27. The method of claim 23 further including receiving a call from at least one contact having an user selected attribute that allows an associated call from one or more contacts to override a user-specified call processing behavior.

28. The method of claim 28 further including bypassing the user selected override attribute in order to prevent the general call processing behavior to be bypassed.

29. The method of claim 22 further including dynamically ranking the plurality of contacts based upon each call involving the electronic equipment.

30. A method for overriding a user selected feature in an electronic equipment comprising: providing electronic equipment having a ringer and at least one user feature selected; providing an electronic phonebook in the electronic equipment, wherein the electronic phonebook includes a plurality of contacts having a plurality of entries including an override entry having a corresponding override function associated therewith; receiving a call from a contact in the electronic phonebook; and overriding the user selected feature based at least in part on a rating associated with the contact.

31. The method of claim 31, wherein the user selected feature is processing the call without an audible ring.

32. The method of claim 31, wherein the override function for the contact that originated the call is to provide an audible ring and upon receiving the call from the contact, the electronic equipment sounds an audible ring.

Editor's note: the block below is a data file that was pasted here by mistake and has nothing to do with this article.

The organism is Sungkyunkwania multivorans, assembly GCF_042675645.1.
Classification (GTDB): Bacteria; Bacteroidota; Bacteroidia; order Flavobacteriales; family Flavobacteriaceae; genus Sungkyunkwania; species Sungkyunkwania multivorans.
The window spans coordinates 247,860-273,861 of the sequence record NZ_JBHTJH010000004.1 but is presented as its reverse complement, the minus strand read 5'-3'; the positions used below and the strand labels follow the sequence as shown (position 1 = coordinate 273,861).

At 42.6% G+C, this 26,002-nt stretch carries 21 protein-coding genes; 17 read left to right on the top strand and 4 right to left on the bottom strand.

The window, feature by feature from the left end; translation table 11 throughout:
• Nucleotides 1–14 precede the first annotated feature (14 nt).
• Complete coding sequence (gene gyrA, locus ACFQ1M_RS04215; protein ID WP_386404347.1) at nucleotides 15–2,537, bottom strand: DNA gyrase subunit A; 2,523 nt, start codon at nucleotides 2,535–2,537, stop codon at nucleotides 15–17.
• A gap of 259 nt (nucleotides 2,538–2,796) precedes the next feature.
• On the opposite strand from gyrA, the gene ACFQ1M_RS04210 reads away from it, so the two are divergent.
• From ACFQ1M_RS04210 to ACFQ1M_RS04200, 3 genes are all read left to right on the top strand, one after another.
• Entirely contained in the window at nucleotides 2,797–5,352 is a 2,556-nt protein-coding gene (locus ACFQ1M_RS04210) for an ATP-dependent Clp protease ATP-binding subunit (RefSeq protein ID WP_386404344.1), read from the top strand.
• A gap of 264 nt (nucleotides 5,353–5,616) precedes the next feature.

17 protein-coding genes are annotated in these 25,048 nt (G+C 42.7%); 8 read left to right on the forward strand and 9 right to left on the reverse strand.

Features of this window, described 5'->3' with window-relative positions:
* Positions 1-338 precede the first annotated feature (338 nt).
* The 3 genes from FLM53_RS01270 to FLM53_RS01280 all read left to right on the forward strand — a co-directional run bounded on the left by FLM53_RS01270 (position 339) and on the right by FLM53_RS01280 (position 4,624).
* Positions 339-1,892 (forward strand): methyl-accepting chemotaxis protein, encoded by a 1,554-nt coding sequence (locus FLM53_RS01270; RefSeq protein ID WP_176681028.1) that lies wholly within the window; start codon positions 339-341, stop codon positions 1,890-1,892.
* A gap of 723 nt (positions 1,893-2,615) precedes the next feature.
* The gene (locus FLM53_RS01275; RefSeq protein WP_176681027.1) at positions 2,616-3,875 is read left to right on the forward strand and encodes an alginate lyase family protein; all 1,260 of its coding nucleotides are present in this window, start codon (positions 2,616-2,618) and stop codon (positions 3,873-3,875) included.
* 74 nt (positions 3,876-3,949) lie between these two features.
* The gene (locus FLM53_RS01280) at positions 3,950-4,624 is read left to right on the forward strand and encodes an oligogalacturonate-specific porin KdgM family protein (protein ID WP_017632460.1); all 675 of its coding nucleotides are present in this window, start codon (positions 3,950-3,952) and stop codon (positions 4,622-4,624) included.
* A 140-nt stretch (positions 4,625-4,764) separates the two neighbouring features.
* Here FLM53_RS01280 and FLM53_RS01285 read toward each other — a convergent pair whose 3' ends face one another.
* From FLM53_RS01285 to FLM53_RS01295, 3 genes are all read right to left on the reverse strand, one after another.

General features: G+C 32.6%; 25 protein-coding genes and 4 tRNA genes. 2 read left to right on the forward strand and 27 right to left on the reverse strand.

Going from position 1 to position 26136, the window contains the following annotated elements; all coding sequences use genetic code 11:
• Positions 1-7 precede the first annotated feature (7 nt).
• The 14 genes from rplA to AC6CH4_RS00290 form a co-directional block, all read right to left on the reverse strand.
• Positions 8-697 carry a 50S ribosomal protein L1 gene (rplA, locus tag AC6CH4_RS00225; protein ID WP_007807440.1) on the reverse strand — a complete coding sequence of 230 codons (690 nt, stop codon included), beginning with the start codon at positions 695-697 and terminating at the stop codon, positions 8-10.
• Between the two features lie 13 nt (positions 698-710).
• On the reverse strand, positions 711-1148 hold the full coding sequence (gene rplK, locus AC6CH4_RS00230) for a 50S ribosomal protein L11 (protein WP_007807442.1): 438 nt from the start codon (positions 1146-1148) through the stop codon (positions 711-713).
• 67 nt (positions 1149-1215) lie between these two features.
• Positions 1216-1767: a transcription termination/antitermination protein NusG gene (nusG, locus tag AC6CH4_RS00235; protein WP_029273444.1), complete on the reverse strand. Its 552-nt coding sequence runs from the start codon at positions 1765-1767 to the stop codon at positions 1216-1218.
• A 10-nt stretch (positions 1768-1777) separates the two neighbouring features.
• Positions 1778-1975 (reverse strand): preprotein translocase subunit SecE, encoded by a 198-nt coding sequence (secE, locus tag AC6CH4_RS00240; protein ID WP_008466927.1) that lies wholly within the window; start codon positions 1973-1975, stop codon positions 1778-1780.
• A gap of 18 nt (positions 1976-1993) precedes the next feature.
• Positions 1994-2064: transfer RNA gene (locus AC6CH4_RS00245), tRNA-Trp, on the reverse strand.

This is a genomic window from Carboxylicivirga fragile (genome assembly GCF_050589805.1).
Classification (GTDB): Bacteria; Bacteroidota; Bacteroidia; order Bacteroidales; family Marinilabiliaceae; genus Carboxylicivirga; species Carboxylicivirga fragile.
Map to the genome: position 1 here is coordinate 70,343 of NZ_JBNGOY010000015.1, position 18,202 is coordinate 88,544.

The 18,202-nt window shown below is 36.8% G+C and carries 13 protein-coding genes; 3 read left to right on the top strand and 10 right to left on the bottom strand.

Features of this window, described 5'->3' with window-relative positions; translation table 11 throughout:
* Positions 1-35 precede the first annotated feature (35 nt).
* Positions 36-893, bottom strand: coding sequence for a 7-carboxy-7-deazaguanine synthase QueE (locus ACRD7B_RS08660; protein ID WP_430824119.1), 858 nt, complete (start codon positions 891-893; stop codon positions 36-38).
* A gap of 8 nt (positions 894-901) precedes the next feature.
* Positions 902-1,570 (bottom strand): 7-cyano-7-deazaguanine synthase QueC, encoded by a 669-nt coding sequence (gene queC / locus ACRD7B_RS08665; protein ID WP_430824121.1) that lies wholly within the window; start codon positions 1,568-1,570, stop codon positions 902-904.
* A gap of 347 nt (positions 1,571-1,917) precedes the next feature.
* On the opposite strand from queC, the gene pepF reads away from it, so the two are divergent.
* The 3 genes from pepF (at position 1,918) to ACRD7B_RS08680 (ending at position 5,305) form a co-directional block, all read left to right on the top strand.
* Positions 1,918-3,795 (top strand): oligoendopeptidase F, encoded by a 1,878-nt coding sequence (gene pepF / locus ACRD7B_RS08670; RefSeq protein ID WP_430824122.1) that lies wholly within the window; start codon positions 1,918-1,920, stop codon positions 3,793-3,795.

33. The method of claim 31, wherein the user selected feature is processing the call with an audible ring.

34. The method of claim 31 further including dynamically ranking the plurality of contacts based upon each call involving the electronic equipment.

35. A computer program stored on a machine readable medium, the program being suitable for use in an electronic equipment as an electronic phonebook including a plurality of contacts having a plurality of entries including a cumulative time connected to one or more of contacts and a total number of calls connected to one or more of the contacts, wherein: when the program is loaded in memory in the electronic equipment and executed causes the electronic equipment to calculate a contact rating for one more of the plurality of contacts based at least in part on the cumulative time connected and the total number of calls connected to one or more of the plurality of contacts.